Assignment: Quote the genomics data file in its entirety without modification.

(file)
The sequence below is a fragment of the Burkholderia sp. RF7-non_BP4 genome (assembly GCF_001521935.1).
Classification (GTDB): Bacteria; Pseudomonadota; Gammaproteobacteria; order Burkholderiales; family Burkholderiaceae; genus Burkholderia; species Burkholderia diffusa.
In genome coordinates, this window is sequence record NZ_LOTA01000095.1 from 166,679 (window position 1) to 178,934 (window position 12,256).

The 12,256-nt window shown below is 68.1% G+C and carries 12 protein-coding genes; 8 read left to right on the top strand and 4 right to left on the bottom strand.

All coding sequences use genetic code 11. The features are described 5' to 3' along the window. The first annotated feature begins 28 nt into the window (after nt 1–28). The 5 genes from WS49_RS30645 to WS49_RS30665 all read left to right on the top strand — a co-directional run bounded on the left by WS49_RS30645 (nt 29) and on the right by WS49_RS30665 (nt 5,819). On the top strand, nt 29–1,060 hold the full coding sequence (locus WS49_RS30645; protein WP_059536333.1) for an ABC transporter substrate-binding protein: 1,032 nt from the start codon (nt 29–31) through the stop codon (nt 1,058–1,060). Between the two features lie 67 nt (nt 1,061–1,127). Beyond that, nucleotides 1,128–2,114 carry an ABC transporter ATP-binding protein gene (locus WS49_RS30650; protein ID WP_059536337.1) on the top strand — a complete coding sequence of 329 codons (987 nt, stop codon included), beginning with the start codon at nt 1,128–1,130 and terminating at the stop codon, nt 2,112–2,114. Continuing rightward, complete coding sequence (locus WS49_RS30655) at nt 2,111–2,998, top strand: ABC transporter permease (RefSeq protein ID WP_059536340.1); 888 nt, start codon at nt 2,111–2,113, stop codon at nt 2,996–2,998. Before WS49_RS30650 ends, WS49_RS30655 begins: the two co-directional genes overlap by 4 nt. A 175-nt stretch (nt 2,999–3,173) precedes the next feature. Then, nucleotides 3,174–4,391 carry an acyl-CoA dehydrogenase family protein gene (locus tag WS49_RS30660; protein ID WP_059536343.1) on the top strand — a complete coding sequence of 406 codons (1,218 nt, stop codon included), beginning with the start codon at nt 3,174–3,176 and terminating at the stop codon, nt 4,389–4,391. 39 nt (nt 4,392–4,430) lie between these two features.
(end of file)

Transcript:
The sequence below is a fragment of the Burkholderia sp. RF7-non_BP4 genome (assembly GCF_001521935.1).
Classification (GTDB): Bacteria; Pseudomonadota; Gammaproteobacteria; order Burkholderiales; family Burkholderiaceae; genus Burkholderia; species Burkholderia diffusa.
In genome coordinates, this window is sequence record NZ_LOTA01000095.1 from 166,679 (window position 1) to 178,934 (window position 12,256).

The 12,256-nt window shown below is 68.1% G+C and carries 12 protein-coding genes; 8 read left to right on the top strand and 4 right to left on the bottom strand.

All coding sequences use genetic code 11. The features are described 5' to 3' along the window. The first annotated feature begins 28 nt into the window (after nt 1–28). The 5 genes from WS49_RS30645 to WS49_RS30665 all read left to right on the top strand — a co-directional run bounded on the left by WS49_RS30645 (nt 29) and on the right by WS49_RS30665 (nt 5,819). On the top strand, nt 29–1,060 hold the full coding sequence (locus WS49_RS30645; protein WP_059536333.1) for an ABC transporter substrate-binding protein: 1,032 nt from the start codon (nt 29–31) through the stop codon (nt 1,058–1,060). Between the two features lie 67 nt (nt 1,061–1,127). Beyond that, nucleotides 1,128–2,114 carry an ABC transporter ATP-binding protein gene (locus WS49_RS30650; protein ID WP_059536337.1) on the top strand — a complete coding sequence of 329 codons (987 nt, stop codon included), beginning with the start codon at nt 1,128–1,130 and terminating at the stop codon, nt 2,112–2,114. Continuing rightward, complete coding sequence (locus WS49_RS30655) at nt 2,111–2,998, top strand: ABC transporter permease (RefSeq protein ID WP_059536340.1); 888 nt, start codon at nt 2,111–2,113, stop codon at nt 2,996–2,998. Before WS49_RS30650 ends, WS49_RS30655 begins: the two co-directional genes overlap by 4 nt. A 175-nt stretch (nt 2,999–3,173) precedes the next feature. Then, nucleotides 3,174–4,391 carry an acyl-CoA dehydrogenase family protein gene (locus tag WS49_RS30660; protein ID WP_059536343.1) on the top strand — a complete coding sequence of 406 codons (1,218 nt, stop codon included), beginning with the start codon at nt 3,174–3,176 and terminating at the stop codon, nt 4,389–4,391. 39 nt (nt 4,392–4,430) lie between these two features.